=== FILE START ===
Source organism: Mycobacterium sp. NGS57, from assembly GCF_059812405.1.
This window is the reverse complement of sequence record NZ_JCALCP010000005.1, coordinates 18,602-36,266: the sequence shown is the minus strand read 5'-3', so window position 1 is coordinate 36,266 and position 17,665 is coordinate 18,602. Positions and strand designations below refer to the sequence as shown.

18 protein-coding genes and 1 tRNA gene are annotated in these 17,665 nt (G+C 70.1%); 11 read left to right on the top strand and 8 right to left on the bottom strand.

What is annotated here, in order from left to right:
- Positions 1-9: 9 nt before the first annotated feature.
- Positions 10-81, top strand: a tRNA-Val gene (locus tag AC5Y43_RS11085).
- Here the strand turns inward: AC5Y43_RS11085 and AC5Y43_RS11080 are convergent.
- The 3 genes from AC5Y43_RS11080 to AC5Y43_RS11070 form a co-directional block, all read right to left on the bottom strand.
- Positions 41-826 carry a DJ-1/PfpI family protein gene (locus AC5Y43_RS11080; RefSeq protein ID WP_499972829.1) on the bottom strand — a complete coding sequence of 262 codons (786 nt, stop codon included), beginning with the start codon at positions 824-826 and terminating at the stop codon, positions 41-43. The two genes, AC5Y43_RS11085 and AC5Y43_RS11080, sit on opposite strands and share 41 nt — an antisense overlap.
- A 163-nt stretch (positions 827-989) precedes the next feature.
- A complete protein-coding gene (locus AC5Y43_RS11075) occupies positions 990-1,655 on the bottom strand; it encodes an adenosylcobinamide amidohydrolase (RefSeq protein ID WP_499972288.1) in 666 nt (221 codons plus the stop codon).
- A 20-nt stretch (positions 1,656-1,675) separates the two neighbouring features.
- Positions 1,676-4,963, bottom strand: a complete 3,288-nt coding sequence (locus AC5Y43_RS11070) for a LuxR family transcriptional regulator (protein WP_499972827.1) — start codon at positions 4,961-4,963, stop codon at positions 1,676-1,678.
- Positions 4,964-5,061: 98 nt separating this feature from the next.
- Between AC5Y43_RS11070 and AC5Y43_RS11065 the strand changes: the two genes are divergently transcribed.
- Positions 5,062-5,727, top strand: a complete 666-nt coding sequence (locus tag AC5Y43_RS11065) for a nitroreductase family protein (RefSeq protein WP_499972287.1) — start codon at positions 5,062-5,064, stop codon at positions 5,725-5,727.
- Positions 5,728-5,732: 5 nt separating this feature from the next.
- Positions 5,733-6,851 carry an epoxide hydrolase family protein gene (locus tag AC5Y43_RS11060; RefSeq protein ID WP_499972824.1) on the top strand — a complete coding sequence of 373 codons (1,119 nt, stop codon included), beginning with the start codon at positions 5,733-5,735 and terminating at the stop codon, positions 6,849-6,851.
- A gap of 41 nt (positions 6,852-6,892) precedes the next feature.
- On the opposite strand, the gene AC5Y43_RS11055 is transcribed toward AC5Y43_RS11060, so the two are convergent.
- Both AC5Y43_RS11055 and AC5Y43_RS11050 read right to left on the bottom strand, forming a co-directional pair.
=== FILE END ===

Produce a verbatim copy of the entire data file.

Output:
Source organism: Mycobacterium sp. NGS57, from assembly GCF_059812405.1.
This window is the reverse complement of sequence record NZ_JCALCP010000005.1, coordinates 18,602-36,266: the sequence shown is the minus strand read 5'-3', so window position 1 is coordinate 36,266 and position 17,665 is coordinate 18,602. Positions and strand designations below refer to the sequence as shown.

18 protein-coding genes and 1 tRNA gene are annotated in these 17,665 nt (G+C 70.1%); 11 read left to right on the top strand and 8 right to left on the bottom strand.

What is annotated here, in order from left to right:
- Positions 1-9: 9 nt before the first annotated feature.
- Positions 10-81, top strand: a tRNA-Val gene (locus tag AC5Y43_RS11085).
- Here the strand turns inward: AC5Y43_RS11085 and AC5Y43_RS11080 are convergent.
- The 3 genes from AC5Y43_RS11080 to AC5Y43_RS11070 form a co-directional block, all read right to left on the bottom strand.
- Positions 41-826 carry a DJ-1/PfpI family protein gene (locus AC5Y43_RS11080; RefSeq protein ID WP_499972829.1) on the bottom strand — a complete coding sequence of 262 codons (786 nt, stop codon included), beginning with the start codon at positions 824-826 and terminating at the stop codon, positions 41-43. The two genes, AC5Y43_RS11085 and AC5Y43_RS11080, sit on opposite strands and share 41 nt — an antisense overlap.
- A 163-nt stretch (positions 827-989) precedes the next feature.
- A complete protein-coding gene (locus AC5Y43_RS11075) occupies positions 990-1,655 on the bottom strand; it encodes an adenosylcobinamide amidohydrolase (RefSeq protein ID WP_499972288.1) in 666 nt (221 codons plus the stop codon).
- A 20-nt stretch (positions 1,656-1,675) separates the two neighbouring features.
- Positions 1,676-4,963, bottom strand: a complete 3,288-nt coding sequence (locus AC5Y43_RS11070) for a LuxR family transcriptional regulator (protein WP_499972827.1) — start codon at positions 4,961-4,963, stop codon at positions 1,676-1,678.
- Positions 4,964-5,061: 98 nt separating this feature from the next.
- Between AC5Y43_RS11070 and AC5Y43_RS11065 the strand changes: the two genes are divergently transcribed.
- Positions 5,062-5,727, top strand: a complete 666-nt coding sequence (locus tag AC5Y43_RS11065) for a nitroreductase family protein (RefSeq protein WP_499972287.1) — start codon at positions 5,062-5,064, stop codon at positions 5,725-5,727.
- Positions 5,728-5,732: 5 nt separating this feature from the next.
- Positions 5,733-6,851 carry an epoxide hydrolase family protein gene (locus tag AC5Y43_RS11060; RefSeq protein ID WP_499972824.1) on the top strand — a complete coding sequence of 373 codons (1,119 nt, stop codon included), beginning with the start codon at positions 5,733-5,735 and terminating at the stop codon, positions 6,849-6,851.
- A gap of 41 nt (positions 6,852-6,892) precedes the next feature.
- On the opposite strand, the gene AC5Y43_RS11055 is transcribed toward AC5Y43_RS11060, so the two are convergent.
- Both AC5Y43_RS11055 and AC5Y43_RS11050 read right to left on the bottom strand, forming a co-directional pair.